25 Items You Forgot to Put in Your Bug Out Bag

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At this site (and many sites all over the web), we’ve talked a lot about what to pack in your bug out bag.  Since a BOB is all about survival, we focus on the key areas – like the items which will provide you with shelter, food, water, warmth, and personal security.

However, there is no one “best” Bug Out Bag packing list!

Everyone is going to have very different needs based on aspects like their location, their group size, their personal health and physical abilities…

I’m not saying that you should include all 25 of the items in this article.  Rather, its purpose is to get you thinking about some of the items you might have forgotten in your Bug Out Bag which are crucial for your unique needs.

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1. Spare Glasses

My wife wears glasses, so this is a must-have for us.  We got her some really cool “unbreakable” (Amazon link) glasses and keep a spare in her Bug Out Bag.

2. Extra Socks

You don’t need that much clothes in your BOB (1 change of clothes should do), but feet are important.  Have an extra pair of wool or synthetic socks (they dry faster) to prevent blisters. More on survival socks.

3. Water purification tablets

Having a water filter in your BOB is a good start, but water filters won’t remove viruses.  Since you don’t always have time to boil water, make sure you bring some water purification tablets (Amazon link) along too. Confused about water purification?  Read this article on the 9 Water Purification Methods and what they treat.

4. Oral Hydration Salts

During disaster survival situations, diarrhea and vomiting are always a top ailment.  It happens when people eat contaminated food, drink unpurified water, or just catch a germ due to crowded, unsanitary conditions.  Dehydration can kill you!  Make sure you have oral rehydration salts (Amazon link) in your Bug Out Bag to treat dehydration.   If you are interested in how they work, read this article.

5. Personal Medications

See if your doctor will prescribe you extra meds so you can keep them in your BOB.  Pay attention to their expiration dates and how they need to be stored.  Meds will probably go bad quickly if kept in the trunk of your car.

6. Personal Documents

In a total SHTF situation, your ID is going to be worthless.  But we aren’t just prepping for complete SHTF scenarios. We prep for ALL types of disasters. So make sure you have your personal documents available.  Read What to Pack in Your Bug Out Binder here.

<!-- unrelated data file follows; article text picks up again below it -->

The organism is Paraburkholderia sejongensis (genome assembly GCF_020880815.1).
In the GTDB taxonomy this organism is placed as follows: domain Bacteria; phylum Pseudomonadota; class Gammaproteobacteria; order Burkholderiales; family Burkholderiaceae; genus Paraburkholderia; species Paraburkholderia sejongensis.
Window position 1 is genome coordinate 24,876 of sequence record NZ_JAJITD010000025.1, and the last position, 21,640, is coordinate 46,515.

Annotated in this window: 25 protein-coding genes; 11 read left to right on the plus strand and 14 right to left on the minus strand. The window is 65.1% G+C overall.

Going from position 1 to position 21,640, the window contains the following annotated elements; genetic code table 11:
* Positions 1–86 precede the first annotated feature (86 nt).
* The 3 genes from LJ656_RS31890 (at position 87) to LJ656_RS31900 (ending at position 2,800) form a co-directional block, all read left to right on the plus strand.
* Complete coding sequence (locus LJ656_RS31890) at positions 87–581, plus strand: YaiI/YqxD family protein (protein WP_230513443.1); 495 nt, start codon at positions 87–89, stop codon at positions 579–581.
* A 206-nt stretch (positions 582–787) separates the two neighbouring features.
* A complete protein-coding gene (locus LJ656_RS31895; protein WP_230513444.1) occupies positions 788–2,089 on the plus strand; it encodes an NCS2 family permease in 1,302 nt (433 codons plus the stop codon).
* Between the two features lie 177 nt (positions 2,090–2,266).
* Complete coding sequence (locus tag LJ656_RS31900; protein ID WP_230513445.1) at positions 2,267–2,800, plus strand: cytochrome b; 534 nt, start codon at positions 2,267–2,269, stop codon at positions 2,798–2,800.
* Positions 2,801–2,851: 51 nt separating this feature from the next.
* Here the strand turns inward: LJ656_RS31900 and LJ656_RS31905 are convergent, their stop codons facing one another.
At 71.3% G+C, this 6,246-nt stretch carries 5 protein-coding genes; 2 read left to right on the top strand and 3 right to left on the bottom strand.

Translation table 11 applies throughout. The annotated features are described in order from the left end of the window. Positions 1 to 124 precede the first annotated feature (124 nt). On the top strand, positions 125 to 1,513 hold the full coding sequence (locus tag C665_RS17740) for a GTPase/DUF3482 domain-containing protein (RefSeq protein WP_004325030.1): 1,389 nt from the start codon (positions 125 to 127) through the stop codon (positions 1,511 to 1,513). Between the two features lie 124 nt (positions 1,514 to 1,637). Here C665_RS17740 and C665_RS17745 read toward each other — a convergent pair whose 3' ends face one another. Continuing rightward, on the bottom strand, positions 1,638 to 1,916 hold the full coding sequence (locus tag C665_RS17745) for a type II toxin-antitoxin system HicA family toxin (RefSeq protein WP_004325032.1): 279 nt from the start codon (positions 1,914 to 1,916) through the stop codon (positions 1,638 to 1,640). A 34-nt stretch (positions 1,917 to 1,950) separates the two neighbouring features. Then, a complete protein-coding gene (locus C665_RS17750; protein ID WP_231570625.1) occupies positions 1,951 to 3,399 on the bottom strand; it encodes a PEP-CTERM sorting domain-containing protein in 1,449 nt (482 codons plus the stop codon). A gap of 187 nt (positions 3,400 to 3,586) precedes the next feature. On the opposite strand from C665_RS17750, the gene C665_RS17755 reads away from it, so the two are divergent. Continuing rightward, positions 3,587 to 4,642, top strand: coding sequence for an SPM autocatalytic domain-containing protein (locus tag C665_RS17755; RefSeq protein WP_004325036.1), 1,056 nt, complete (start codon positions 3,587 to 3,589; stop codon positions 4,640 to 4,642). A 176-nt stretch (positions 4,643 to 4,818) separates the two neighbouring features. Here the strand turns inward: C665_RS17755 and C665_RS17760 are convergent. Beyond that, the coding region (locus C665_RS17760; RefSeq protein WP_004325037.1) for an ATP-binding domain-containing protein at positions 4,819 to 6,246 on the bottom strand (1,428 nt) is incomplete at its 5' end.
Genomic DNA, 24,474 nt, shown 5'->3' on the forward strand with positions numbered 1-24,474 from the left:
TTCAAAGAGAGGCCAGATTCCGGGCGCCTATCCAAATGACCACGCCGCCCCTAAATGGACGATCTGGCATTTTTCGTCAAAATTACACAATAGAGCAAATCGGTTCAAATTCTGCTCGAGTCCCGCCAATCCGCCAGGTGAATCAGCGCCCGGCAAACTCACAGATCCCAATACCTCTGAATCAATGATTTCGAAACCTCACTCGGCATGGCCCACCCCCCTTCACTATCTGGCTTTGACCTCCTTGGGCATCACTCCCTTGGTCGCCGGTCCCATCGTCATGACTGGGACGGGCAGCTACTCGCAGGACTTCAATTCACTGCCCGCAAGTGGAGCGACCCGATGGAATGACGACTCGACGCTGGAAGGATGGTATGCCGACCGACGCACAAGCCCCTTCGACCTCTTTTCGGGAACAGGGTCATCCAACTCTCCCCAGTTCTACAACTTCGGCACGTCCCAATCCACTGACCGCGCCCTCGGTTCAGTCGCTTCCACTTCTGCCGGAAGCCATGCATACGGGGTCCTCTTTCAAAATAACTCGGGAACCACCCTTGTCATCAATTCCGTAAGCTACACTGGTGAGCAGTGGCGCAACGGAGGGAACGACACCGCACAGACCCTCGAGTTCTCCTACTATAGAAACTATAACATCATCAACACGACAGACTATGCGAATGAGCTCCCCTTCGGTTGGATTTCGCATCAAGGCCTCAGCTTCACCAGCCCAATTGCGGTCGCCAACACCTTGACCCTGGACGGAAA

7. Pictures of Family Members

Remember after Katrina when at least 100,000 people were separated from their families? If you get separated from your family members, you’ll need their photos to help locate them.

8.  Internal Dry Sack

No backpack is completely waterproof.  A rain cover is good for keeping your items dry. But what if you need to quickly cross a river without taking off your pack?  This is where an internal dry sack (Amazon link) comes in handy.  If you aren’t familiar with them, Carryology has a good article on dry bags.

9. Trash Bags

There are dozens of reasons to pack trash bags in your BOB.  For starters, they can act as a poncho, rain cover, or a ground cover so you don’t have to sit on cold, wet ground.

10.  Antibiotics

Normally you should never take antibiotics without consulting a doctor.  But, in a SHTF situation, you’ll be happy to have antibiotics.  Maybe your doctor will prescribe you extra antibiotics to keep handy maybe you can research some natural antibiotics.  Or you can get fish antibiotics.

11. Babywipes

When you’ve got a rash on your @ss you’ll be glad you have these.  When you are stinky and disgusting and want to clean yourself, again you’ll be glad.

12. Hat or Bandana

As someone who is balding and prone to sunburn in my head, I can attest to how important it is to have a hat or bandana to protect you against the sun.  The bandana (Amazon link) has more uses than a hat, so it is probably the better choice for most people.

13. Pepper Spray

A lot of preppers keep a gun in their Bug Out Bag.  But I’d say it is also good to have a non-lethal form of self defense too.  Pepper spray (Amazon link) is a good option because it won’t just protect you from people, but from animals too.  Plus, it is silent whereas a gun could give away your location.

Recommended Reading: Best Pepper Spray For Self Defense

14. Potassium Iodide Tablets

If you live near nuclear facility, then you will need these Potassium Iodide Tablets (Amazon link) to protect yourself from fallout.